dearJulius.com Write For Us

New research undermines star formation theories

SHARE:

The combination of variables dictating star formation and evolution are more complex and less constant than researchers thought. Photo by NASA/UPI | License Photo

By Brooks Hays, UPI

Astronomers thought they had discovered a reliable and consistent relationship between the size of stars and the mass of star-forming clouds of dust and gas, but new research has undermined the assumptions of several star formation theories.

Surveys of the Milky Way have revealed a strong correlation between the size and mass of star-forming cores and the size and mass of the mature stars. Astronomers have also identified a constant distribution of stellar masses across the Milky Way -- a bell curve, with extremely small and extremely large stars as the rarest, bookending the meat of the curve, and solar-mass stars, stars roughly the size and mass of the sun, as the most common.

Scientists weren't sure, however, if these constants were the same in other star-forming regions. New research suggests they're not.

When researchers used the ALMA telescope to survey a distant star-forming region named W43-MM1, situated 18,000 light-years away, they discovered a stellar mass distribution pattern very different from the Milky Way's.

In the Milky Way, stars with masses slightly smaller than the sun's are very common. In W43-MM1, they're rare. W43-MM1 also hosts an abundance of extremely massive stars, stars that are much less common in the Milky Way.

The new findings -- published this week in the journal Nature Astronomy -- suggest many of constants astronomers believed to govern stellar formation and evolution are not universal.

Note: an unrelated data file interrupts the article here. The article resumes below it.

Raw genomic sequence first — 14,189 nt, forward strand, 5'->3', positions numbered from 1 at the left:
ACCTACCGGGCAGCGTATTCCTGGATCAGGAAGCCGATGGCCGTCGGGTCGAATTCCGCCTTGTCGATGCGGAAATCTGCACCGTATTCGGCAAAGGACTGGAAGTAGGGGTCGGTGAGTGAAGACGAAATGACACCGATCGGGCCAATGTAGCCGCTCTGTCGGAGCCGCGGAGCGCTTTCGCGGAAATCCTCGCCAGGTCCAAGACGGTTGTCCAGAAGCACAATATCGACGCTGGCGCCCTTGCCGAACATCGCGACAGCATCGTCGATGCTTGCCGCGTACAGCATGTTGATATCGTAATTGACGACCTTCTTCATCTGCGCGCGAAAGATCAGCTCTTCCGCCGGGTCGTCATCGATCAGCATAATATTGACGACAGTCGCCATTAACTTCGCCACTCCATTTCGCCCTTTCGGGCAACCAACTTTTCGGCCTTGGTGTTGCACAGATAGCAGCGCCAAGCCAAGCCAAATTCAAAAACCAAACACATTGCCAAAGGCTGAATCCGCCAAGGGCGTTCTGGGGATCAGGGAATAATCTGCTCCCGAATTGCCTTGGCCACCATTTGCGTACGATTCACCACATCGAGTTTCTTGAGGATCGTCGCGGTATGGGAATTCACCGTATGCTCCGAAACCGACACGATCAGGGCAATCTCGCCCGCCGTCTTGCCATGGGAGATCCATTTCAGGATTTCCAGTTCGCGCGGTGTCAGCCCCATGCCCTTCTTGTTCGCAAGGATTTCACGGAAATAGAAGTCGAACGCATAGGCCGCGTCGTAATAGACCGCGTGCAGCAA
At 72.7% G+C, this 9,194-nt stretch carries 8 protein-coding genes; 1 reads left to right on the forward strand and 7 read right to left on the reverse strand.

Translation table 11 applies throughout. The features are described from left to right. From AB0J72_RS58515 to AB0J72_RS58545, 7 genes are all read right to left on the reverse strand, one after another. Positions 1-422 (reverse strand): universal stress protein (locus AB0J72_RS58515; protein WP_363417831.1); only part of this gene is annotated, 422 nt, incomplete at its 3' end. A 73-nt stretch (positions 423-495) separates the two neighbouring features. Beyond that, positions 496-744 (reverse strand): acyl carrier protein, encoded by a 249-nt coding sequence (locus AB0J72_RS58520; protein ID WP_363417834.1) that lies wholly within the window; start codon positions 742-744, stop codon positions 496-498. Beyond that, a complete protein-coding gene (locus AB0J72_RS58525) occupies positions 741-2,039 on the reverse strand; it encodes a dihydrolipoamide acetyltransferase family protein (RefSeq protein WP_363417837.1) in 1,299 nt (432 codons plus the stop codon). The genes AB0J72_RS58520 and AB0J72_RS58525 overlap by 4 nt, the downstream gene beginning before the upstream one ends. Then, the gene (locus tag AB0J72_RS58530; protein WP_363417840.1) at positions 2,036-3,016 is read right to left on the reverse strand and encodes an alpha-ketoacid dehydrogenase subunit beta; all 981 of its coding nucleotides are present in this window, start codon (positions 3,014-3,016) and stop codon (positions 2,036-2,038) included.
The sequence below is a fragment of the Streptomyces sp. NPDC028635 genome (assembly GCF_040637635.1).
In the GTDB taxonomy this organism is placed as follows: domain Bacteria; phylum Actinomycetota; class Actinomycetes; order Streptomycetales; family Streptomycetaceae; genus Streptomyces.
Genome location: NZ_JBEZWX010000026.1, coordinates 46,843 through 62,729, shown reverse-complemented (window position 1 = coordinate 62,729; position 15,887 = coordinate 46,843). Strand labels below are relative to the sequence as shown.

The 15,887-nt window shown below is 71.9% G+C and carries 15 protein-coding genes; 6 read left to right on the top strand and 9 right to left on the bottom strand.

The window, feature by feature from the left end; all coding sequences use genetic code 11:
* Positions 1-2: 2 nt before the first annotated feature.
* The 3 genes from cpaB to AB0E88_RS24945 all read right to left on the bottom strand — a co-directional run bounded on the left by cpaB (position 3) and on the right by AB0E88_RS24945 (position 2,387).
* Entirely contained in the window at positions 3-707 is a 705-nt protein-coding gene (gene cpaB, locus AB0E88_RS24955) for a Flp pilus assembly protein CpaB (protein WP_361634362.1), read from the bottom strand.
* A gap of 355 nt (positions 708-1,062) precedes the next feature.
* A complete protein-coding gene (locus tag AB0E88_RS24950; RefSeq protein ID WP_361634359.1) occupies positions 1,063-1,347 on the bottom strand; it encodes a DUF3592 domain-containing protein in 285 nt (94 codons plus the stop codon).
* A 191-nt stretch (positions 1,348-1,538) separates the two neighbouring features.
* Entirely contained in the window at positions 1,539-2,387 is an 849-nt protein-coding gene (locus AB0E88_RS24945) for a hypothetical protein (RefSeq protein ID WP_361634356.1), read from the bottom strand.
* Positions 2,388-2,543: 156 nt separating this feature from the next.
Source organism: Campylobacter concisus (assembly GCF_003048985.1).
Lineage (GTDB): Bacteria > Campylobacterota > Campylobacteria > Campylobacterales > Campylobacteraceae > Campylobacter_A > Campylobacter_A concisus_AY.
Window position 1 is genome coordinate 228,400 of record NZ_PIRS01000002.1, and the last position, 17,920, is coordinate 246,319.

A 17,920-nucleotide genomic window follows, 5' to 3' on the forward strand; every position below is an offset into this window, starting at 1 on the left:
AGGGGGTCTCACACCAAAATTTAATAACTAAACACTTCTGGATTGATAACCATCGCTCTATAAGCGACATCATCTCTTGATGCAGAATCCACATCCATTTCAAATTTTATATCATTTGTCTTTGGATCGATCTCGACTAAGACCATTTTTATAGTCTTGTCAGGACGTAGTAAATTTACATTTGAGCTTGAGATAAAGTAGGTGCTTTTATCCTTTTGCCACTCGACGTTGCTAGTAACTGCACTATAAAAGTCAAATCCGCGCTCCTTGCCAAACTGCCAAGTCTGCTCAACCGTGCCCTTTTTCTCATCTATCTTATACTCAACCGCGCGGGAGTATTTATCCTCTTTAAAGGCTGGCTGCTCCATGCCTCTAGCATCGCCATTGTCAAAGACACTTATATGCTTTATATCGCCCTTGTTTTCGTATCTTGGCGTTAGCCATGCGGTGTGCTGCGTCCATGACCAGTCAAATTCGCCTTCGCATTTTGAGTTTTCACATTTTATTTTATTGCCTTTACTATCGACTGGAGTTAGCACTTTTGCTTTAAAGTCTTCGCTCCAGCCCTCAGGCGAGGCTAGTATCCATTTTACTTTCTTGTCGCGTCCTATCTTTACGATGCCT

"These findings were a complete surprise and call into question the intricate relationship between the masses of star-forming cores and the masses of the stars themselves, which has long been assumed," Kenneth Marsh, an astronomer at Cardiff University in Wales, said in a news release.

"As a consequence, the community may need to revisit its calculations regarding the complex processes that dictate how stars are born," Marsh said. "The evolution of a core into a star involves many different physical interactions, and the results of studies such as this should help us better understand how it all happens."

COMMENTS



Note: If you think this story need more information or correction, feel free to comment below your opinion and reaction.
Like & Follow to Stay Updated ...

Name

AI,3,Amazon,1,Apple,5,Emoji,1,Facebook,17,Games,35,Google,7,Instagram,6,Science,205,Security,4,Social Media,24,Tech,242,Technology,1151,Tesla,5,Twitter,4,
ltr
item
Technology - U.S. Daily News: New research undermines star formation theories
New research undermines star formation theories
https://3.bp.blogspot.com/-ckPhwCdhhsk/WuliZ5s3p4I/AAAAAAAAk64/knmXiNJ9Trgf7aw0F4k8fdDYo1i9KUSEACLcBGAs/s1600/2.jpg
https://3.bp.blogspot.com/-ckPhwCdhhsk/WuliZ5s3p4I/AAAAAAAAk64/knmXiNJ9Trgf7aw0F4k8fdDYo1i9KUSEACLcBGAs/s72-c/2.jpg
Technology - U.S. Daily News
https://tech.dailynews.us.com/2018/05/new-research-undermines-star-formation.html
https://tech.dailynews.us.com/
https://tech.dailynews.us.com/
https://tech.dailynews.us.com/2018/05/new-research-undermines-star-formation.html
true
4191228214535516123
UTF-8
Loaded All Posts Not found any posts VIEW ALL Read More Reply Cancel reply Delete By Home PAGES POSTS View All RECOMMENDED FOR YOU LABEL ARCHIVE SEARCH ALL POSTS Not found any post match with your request Back Home Sunday Monday Tuesday Wednesday Thursday Friday Saturday Sun Mon Tue Wed Thu Fri Sat January February March April May June July August September October November December Jan Feb Mar Apr May Jun Jul Aug Sep Oct Nov Dec just now 1 minute ago $$1$$ minutes ago 1 hour ago $$1$$ hours ago Yesterday $$1$$ days ago $$1$$ weeks ago more than 5 weeks ago Followers Follow THIS PREMIUM CONTENT IS LOCKED STEP 1: Share. STEP 2: Click the link you shared to unlock Copy All Code Select All Code All codes were copied to your clipboard Can not copy the codes / texts, please press [CTRL]+[C] (or CMD+C with Mac) to copy